All we could do was try to spread the word about the issue through social media and rallies. Chanting “No Farmers, No Food” and “Kisaan Ekta Majdoor, Zindabad'' (Long Live Unity Amongst Farmers), through the streets of cities like Vancouver, New York and Sydney, in crowds of hundreds, was empowering. Yet the thought that the thing bonding us was the shared pain of our people, never escaped any of our minds.

Protesters holding up signs reading "No Farmers No Food" and "I Support Farmers" in Toronto, Canada. Source: CBA News

This continued for 471 days. Each day brought news of another death, another protester jailed and another day in limbo. It was heartbreaking, only being able to witness through a screen, an ocean and a pandemic between us that halted us from being able to be by the side of our people.

Then on the 18th of November 2021, the laws were repealed.

The Aftermath

I always thought that I would be elated to hear the news of this victory but instead, it was a confusing experience. Why was I feeling this sense of unease running through me? As I started receiving calls from family and friends, congratulating each other on the victory that was announced the day before Gurpurab, one of the holiest days in Sikhism, it dawned on me. It was a calculated political manoeuvre. A means of creating good grace with a community they had labelled as Khalistanis, as “terrorists” for the past year. All for the sake of being re-elected.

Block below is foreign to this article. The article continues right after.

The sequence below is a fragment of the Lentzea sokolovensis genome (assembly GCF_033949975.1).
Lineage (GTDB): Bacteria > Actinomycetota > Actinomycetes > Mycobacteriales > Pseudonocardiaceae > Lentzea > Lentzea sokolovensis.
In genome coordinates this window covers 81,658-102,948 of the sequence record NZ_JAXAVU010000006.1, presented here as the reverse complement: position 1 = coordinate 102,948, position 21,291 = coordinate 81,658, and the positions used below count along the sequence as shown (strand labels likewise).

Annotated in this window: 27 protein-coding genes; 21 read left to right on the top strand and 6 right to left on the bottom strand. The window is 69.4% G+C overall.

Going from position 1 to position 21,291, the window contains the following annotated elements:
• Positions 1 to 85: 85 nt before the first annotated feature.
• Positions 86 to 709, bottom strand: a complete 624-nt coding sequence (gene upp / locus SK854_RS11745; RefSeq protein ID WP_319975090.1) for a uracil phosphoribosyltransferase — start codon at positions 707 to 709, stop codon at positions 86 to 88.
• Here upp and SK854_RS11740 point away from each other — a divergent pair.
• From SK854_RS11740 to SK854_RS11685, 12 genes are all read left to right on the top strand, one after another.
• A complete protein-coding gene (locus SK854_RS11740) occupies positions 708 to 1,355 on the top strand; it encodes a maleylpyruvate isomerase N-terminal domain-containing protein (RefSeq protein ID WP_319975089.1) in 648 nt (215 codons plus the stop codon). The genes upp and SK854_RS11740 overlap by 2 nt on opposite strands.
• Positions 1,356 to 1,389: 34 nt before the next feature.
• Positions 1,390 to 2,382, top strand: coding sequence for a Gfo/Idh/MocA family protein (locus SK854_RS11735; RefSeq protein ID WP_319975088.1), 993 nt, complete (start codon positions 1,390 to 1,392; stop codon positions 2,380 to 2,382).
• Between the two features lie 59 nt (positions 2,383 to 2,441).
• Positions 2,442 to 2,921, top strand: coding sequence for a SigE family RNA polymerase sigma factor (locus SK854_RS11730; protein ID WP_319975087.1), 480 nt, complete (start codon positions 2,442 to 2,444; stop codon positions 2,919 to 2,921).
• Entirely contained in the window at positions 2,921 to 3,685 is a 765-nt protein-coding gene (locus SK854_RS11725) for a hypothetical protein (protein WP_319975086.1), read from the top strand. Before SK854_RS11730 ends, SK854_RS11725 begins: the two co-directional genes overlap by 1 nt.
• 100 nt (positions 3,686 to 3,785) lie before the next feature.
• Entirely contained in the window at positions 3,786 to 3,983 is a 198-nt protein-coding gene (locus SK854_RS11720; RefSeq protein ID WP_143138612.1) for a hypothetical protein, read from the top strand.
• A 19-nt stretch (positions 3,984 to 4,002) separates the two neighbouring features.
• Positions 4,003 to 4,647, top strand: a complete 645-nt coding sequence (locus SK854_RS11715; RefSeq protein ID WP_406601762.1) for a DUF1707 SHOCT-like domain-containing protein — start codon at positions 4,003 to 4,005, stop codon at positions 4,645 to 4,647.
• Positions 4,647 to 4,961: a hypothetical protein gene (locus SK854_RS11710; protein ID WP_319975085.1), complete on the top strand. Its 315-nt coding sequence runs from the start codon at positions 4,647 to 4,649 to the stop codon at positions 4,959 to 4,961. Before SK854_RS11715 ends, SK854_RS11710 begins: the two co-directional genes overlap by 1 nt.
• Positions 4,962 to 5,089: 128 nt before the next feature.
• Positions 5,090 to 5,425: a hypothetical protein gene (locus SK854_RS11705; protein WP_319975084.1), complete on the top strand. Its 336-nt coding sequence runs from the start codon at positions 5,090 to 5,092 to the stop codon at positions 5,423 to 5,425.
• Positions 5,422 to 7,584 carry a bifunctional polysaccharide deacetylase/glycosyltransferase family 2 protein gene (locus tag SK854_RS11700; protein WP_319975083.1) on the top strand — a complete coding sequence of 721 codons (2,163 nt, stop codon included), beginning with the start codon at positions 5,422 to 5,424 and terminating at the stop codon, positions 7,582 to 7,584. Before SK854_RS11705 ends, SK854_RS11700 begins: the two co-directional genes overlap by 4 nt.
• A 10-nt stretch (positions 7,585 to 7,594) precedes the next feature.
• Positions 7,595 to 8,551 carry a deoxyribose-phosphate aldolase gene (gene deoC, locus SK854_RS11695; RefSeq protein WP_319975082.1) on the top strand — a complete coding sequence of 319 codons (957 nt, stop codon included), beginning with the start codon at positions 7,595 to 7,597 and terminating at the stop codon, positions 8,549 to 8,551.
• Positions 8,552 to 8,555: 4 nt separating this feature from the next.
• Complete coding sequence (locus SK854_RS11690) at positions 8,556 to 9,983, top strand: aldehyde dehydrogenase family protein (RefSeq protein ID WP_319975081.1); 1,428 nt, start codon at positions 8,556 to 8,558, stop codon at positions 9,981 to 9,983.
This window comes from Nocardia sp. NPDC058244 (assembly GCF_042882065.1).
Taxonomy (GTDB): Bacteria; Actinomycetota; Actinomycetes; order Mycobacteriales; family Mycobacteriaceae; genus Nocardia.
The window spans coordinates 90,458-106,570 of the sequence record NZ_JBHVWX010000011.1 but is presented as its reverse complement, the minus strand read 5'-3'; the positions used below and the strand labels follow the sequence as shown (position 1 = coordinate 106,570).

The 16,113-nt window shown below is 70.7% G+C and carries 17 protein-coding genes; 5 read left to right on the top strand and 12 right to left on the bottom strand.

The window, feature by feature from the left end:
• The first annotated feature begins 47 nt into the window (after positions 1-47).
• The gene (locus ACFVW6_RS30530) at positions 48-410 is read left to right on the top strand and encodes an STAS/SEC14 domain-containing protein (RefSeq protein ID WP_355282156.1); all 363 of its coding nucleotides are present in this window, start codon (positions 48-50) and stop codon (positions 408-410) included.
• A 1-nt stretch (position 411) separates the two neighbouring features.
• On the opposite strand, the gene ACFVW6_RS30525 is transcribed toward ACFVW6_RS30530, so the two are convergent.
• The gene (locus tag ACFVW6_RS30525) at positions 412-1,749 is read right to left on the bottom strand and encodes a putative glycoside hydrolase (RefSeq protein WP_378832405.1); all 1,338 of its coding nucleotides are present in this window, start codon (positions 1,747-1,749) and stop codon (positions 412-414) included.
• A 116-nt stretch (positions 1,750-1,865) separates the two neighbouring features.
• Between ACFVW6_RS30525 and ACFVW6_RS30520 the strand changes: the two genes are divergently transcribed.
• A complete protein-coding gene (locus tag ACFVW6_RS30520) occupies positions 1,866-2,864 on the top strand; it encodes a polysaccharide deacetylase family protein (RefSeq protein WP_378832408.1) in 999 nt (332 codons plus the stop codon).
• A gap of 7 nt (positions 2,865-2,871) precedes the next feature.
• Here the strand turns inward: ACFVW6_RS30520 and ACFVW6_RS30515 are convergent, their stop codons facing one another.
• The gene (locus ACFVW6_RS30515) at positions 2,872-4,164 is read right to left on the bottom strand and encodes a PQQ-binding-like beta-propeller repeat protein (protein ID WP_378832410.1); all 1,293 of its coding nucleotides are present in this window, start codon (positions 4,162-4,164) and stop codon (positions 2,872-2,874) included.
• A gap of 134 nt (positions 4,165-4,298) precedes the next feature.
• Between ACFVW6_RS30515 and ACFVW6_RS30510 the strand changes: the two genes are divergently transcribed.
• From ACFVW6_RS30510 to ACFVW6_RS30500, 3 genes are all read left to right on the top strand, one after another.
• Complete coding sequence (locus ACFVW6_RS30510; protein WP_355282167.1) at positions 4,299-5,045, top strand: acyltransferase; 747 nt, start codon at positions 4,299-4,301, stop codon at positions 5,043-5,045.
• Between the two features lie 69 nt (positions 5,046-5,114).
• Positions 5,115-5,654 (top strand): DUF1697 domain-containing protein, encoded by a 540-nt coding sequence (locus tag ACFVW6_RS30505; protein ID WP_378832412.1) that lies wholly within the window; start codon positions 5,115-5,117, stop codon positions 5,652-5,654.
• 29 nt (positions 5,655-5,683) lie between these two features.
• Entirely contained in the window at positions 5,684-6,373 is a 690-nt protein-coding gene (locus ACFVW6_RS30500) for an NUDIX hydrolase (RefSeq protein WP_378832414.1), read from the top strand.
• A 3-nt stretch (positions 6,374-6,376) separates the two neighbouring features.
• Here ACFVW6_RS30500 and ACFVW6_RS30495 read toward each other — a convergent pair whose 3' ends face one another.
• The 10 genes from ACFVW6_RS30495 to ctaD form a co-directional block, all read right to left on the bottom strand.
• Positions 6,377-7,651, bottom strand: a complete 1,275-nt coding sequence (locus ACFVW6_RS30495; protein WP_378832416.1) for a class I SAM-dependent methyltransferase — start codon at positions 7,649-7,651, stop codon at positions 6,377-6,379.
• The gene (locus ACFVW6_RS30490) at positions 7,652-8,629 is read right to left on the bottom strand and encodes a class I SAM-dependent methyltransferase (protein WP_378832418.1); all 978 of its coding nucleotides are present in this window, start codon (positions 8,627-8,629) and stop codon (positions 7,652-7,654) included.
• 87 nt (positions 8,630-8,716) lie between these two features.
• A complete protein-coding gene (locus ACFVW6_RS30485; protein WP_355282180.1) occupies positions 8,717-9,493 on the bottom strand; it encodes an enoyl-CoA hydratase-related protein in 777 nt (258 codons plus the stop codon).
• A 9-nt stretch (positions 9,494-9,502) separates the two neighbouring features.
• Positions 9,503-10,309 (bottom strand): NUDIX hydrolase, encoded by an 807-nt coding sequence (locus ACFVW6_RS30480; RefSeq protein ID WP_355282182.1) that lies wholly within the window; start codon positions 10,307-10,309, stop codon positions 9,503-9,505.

Protesters in India holding up "We Are Farmers Not A Terrorist" sign. Source: The Star

Then the anger set in. These protests had been purposely dragged on. The torture and loss of life that was preventable, was instead maintained so we could be political pawns in their game of chess. If they wanted, this could’ve ended in August last year, before it descended into bloodshed and chaos.

For years these farmers had been buckling under the debts and bankruptcies, living off lower than the Indian Average Salary in abject poverty, and then having to fight because ultimately it was a “do or die situation”.  They weren't even spared the mercy of the baton during this, that would beat them mercilessly and then accept the food they would offer. 

This “gift” doesn’t guarantee better conditions in an already over-exploited industry. This victory does not promise us that many farmers who were already buckling under the weight of their “zamane gane pai” (land being mortgaged) will be able to survive. It does not promise us the 10,000 plus lives that are lost each year to suicide in the farming sector due to the debt of this gruelling work. It does not promise us any changes from an already horrible present. It simply removes the reality of an even worse future.

Elderly Punjabi farmer hit by tear gas canister fired by police. Source: Ravinder Singh

Whilst we are left to pick up the pieces after everything, to cremate those that passed in this fight, to celebrate this repeal, we know it is a long road before there is systemic change. We know it’s a long road before we are compensated for our work. We know it’s a long road before the government starts taking our livelihood seriously. Like Vir Das, “I come from an India that will not shut up, and yet I come from an India that will not speak up” and in this case the silence is deafening.


Arshdeep Cheema is a Policy Officer, Public Speaker and Activist.